Joe Kort: Yes. And I want to make it so clear when I just said, what are the other alternatives? I’m not at all in favor of these young kids getting on grinder. It’s, they, they, they don’t understand safer sex. They don’t understand it in a day. Right. They’re misleading to the older adults who think they’re with somebody who is an adult and they’re not, I mean, it’s a mess really. And I like that you’re in your book, write out and enlist the healthier ways of kids meeting each other, like through chevres TrevorSpace, right.
Jo Langford: Yeah. There, there are some sort of, not as like dating apps, but like connection apps for like for LGBT views that aren’t grinder. Right. Um, but they’re not that definitely not as popular as Grindr or as, and I think that those, they can be right. Um, helpful to kids. Especially the ones who are isolated. They’re not necessarily dating or hookup apps, which, you know, some of the kids think that that’s what they’re looking for. But, um, but they are about connecting to other people.
Joe Kort: What would you like people to know most about your book, your work in this podcast before we come to a close?
Jo Langford: Oh, um, well, uh, just I think how important it is to work with the parents as well to get the parents on board. You know, there’s situations of course working with LGBT youth where it’s not going to be safe for them to come out to their parents. Um, and you have to figure out how to navigate that. But, but most parents will come around, I like to think, and, and they just need some support in, in parenting queer kids. It’s just such a different creature than it is. Um, and you know, they get intimidated and they have to sometimes go back and clean up mistakes and, you know, undo some of the, the stupid jokes they made have said or whatever. And, uh, and helping them do that and deal with their own shame and fear and grief is really important work to be done.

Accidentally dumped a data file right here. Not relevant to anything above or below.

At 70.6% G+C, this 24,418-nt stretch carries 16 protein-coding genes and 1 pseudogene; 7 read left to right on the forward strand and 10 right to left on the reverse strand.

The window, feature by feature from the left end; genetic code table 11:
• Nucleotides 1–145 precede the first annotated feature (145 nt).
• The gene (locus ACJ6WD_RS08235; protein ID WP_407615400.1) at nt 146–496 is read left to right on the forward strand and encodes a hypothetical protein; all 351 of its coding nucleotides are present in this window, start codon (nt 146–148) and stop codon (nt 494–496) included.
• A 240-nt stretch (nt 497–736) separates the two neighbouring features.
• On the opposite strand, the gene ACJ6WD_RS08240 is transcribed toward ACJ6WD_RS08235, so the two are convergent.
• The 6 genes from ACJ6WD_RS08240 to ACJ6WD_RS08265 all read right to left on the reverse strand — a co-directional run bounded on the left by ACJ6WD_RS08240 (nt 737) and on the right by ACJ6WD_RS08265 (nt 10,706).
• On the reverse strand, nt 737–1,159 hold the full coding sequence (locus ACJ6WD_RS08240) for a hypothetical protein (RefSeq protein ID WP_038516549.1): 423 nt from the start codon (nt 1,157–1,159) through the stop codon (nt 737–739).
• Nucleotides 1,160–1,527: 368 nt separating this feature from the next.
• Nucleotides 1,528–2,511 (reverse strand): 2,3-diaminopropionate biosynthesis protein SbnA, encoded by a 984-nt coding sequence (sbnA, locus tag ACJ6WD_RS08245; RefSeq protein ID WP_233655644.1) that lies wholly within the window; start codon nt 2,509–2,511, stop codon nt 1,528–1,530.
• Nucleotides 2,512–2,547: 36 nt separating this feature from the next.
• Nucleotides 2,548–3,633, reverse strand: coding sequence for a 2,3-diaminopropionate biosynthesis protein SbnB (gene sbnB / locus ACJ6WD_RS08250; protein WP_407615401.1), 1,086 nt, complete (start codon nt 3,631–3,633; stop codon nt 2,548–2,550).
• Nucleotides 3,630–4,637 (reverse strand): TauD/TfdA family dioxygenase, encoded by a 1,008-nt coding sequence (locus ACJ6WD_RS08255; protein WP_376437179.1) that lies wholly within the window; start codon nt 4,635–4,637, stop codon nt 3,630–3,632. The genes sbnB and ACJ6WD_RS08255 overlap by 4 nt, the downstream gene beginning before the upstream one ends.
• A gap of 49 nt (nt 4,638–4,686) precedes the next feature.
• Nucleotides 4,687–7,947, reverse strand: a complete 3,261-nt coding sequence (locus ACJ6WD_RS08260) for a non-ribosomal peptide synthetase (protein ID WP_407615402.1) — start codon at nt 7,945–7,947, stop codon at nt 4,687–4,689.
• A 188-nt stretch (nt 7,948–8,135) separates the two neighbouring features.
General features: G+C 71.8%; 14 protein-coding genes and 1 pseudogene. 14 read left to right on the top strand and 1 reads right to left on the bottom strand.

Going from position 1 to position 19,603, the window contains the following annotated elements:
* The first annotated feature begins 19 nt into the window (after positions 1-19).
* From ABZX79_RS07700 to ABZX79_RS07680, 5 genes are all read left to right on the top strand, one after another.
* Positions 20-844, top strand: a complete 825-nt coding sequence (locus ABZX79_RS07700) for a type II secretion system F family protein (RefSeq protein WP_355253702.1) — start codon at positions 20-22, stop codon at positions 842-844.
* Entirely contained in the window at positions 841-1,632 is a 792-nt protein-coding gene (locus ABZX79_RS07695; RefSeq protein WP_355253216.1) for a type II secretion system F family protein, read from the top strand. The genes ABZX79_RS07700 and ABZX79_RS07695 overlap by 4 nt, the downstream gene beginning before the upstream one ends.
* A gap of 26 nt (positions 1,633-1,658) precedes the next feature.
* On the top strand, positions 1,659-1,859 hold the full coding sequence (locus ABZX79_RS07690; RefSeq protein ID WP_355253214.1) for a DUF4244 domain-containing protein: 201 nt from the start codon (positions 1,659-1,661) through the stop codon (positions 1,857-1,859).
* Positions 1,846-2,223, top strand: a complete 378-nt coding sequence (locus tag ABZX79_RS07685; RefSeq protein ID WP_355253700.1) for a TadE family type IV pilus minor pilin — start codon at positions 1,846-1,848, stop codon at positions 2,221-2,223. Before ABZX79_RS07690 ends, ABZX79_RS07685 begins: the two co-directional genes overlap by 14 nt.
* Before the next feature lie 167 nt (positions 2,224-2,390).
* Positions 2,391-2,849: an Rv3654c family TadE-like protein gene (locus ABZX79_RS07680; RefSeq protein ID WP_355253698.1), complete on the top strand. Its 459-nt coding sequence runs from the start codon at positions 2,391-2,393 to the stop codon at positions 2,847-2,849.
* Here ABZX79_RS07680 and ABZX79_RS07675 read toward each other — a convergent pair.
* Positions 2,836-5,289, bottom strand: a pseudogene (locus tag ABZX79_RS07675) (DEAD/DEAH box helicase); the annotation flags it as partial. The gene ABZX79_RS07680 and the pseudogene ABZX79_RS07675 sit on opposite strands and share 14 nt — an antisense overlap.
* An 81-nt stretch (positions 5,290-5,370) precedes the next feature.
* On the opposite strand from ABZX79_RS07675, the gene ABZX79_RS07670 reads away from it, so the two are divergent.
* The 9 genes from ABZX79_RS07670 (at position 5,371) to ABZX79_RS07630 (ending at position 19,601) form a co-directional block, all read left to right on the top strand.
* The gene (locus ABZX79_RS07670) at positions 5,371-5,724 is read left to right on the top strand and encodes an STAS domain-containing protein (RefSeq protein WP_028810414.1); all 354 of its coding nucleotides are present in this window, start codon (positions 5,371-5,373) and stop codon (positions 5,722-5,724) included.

Joe Kort: You’re doing really, really good work and you’re right, you’re a voice. Um, you know, for queer youth and for boys and for girls, but the, the, for the boys and queer youth where there’s not that much out there is, uh, I think we should be thankful to you for writing all this stuff. Joe, where would you like people to be able to find you?
Jo Langford: Uh, so my website is be heroes.net and they can find all kinds of information about me.
Joe Kort: Yeah. A spell it be heroes,
Jo Langford: uh, B E H E R O E S B heroes.net. And I’ll find out all kind of information about me and talks that I do and the books. And um, I’ve got a podcast about the apps and technology for parents as well. So yeah, anything they want to know about me they could find there. And I, I kind of pride myself on being accessible so people have questions or need resources. Um, I hope that they think of me.
Joe Kort: Yeah. Good. And that I didn’t know you had that podcast, so I saw the, a writeup when we reached out to you. So I’m gonna um, sign up for that too. Thank you so much.
Jo Langford: Yeah, sure.
Joe Kort: Alright. It was great talking to you, Joe, as always, and I hope we’ll have another conversation again.
Jo Langford: Yeah. Thank you for having me, Joe. It’s always so fun talking to you. I really appreciate the opportunity.
Joe Kort: Same here. Take care,
Jo Langford: YouTube.
Joe Kort: Thanks for listening to this episode of smart sex, smart love. I’m dr Joel court and you can find me on Joe court.com. That’s J O E K O R t.com. See you next time.